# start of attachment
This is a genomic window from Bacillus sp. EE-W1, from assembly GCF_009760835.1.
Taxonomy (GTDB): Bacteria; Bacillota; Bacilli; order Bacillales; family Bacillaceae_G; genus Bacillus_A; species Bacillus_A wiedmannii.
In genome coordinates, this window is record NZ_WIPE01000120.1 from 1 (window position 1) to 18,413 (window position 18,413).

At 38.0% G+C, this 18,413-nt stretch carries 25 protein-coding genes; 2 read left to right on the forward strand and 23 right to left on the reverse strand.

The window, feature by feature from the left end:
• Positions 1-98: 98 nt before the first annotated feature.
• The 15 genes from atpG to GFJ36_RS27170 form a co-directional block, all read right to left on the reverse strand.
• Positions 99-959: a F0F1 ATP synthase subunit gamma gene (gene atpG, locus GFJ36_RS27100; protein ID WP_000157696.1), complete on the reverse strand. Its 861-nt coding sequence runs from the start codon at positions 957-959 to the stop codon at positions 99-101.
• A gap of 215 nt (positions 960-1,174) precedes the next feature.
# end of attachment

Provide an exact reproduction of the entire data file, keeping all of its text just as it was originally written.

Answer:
This is a genomic window from Bacillus sp. EE-W1, from assembly GCF_009760835.1.
Taxonomy (GTDB): Bacteria; Bacillota; Bacilli; order Bacillales; family Bacillaceae_G; genus Bacillus_A; species Bacillus_A wiedmannii.
In genome coordinates, this window is record NZ_WIPE01000120.1 from 1 (window position 1) to 18,413 (window position 18,413).

At 38.0% G+C, this 18,413-nt stretch carries 25 protein-coding genes; 2 read left to right on the forward strand and 23 right to left on the reverse strand.

The window, feature by feature from the left end:
• Positions 1-98: 98 nt before the first annotated feature.
• The 15 genes from atpG to GFJ36_RS27170 form a co-directional block, all read right to left on the reverse strand.
• Positions 99-959: a F0F1 ATP synthase subunit gamma gene (gene atpG, locus GFJ36_RS27100; protein ID WP_000157696.1), complete on the reverse strand. Its 861-nt coding sequence runs from the start codon at positions 957-959 to the stop codon at positions 99-101.
• A gap of 215 nt (positions 960-1,174) precedes the next feature.